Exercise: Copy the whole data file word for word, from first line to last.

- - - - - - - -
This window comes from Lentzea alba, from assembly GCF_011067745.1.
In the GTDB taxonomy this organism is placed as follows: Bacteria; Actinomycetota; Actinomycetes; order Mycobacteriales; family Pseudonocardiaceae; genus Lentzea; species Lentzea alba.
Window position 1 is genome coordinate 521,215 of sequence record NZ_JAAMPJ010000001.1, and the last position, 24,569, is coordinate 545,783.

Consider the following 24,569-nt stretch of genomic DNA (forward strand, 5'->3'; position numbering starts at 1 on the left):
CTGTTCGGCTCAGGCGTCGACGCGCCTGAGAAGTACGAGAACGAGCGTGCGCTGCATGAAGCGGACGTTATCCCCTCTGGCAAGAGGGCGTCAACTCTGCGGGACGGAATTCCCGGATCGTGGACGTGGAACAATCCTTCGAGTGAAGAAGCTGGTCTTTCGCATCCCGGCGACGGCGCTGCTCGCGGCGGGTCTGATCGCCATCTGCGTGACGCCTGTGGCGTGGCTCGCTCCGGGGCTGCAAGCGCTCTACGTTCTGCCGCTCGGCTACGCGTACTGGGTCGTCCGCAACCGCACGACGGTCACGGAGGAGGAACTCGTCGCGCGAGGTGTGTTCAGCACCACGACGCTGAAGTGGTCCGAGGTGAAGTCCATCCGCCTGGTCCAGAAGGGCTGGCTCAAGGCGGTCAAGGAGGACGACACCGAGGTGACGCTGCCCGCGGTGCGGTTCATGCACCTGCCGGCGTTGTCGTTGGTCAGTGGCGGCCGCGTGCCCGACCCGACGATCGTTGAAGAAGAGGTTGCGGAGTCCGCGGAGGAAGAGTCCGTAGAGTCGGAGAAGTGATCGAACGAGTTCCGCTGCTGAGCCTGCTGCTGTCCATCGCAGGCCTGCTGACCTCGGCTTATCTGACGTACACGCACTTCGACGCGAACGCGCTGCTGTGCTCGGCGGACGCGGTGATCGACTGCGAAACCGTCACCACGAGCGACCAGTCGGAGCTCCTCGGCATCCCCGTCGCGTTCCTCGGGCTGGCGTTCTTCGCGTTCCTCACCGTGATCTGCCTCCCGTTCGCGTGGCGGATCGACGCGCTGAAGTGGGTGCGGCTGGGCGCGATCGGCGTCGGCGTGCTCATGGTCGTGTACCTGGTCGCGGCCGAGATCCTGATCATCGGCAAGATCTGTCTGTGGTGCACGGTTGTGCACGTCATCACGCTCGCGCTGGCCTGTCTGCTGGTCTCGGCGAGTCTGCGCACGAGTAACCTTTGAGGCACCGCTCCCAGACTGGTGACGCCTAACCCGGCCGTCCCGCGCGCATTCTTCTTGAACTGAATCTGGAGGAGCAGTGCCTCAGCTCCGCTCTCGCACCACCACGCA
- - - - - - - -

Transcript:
This window comes from Lentzea alba, from assembly GCF_011067745.1.
In the GTDB taxonomy this organism is placed as follows: Bacteria; Actinomycetota; Actinomycetes; order Mycobacteriales; family Pseudonocardiaceae; genus Lentzea; species Lentzea alba.
Window position 1 is genome coordinate 521,215 of sequence record NZ_JAAMPJ010000001.1, and the last position, 24,569, is coordinate 545,783.

Consider the following 24,569-nt stretch of genomic DNA (forward strand, 5'->3'; position numbering starts at 1 on the left):
CTGTTCGGCTCAGGCGTCGACGCGCCTGAGAAGTACGAGAACGAGCGTGCGCTGCATGAAGCGGACGTTATCCCCTCTGGCAAGAGGGCGTCAACTCTGCGGGACGGAATTCCCGGATCGTGGACGTGGAACAATCCTTCGAGTGAAGAAGCTGGTCTTTCGCATCCCGGCGACGGCGCTGCTCGCGGCGGGTCTGATCGCCATCTGCGTGACGCCTGTGGCGTGGCTCGCTCCGGGGCTGCAAGCGCTCTACGTTCTGCCGCTCGGCTACGCGTACTGGGTCGTCCGCAACCGCACGACGGTCACGGAGGAGGAACTCGTCGCGCGAGGTGTGTTCAGCACCACGACGCTGAAGTGGTCCGAGGTGAAGTCCATCCGCCTGGTCCAGAAGGGCTGGCTCAAGGCGGTCAAGGAGGACGACACCGAGGTGACGCTGCCCGCGGTGCGGTTCATGCACCTGCCGGCGTTGTCGTTGGTCAGTGGCGGCCGCGTGCCCGACCCGACGATCGTTGAAGAAGAGGTTGCGGAGTCCGCGGAGGAAGAGTCCGTAGAGTCGGAGAAGTGATCGAACGAGTTCCGCTGCTGAGCCTGCTGCTGTCCATCGCAGGCCTGCTGACCTCGGCTTATCTGACGTACACGCACTTCGACGCGAACGCGCTGCTGTGCTCGGCGGACGCGGTGATCGACTGCGAAACCGTCACCACGAGCGACCAGTCGGAGCTCCTCGGCATCCCCGTCGCGTTCCTCGGGCTGGCGTTCTTCGCGTTCCTCACCGTGATCTGCCTCCCGTTCGCGTGGCGGATCGACGCGCTGAAGTGGGTGCGGCTGGGCGCGATCGGCGTCGGCGTGCTCATGGTCGTGTACCTGGTCGCGGCCGAGATCCTGATCATCGGCAAGATCTGTCTGTGGTGCACGGTTGTGCACGTCATCACGCTCGCGCTGGCCTGTCTGCTGGTCTCGGCGAGTCTGCGCACGAGTAACCTTTGAGGCACCGCTCCCAGACTGGTGACGCCTAACCCGGCCGTCCCGCGCGCATTCTTCTTGAACTGAATCTGGAGGAGCAGTGCCTCAGCTCCGCTCTCGCACCACCACGCA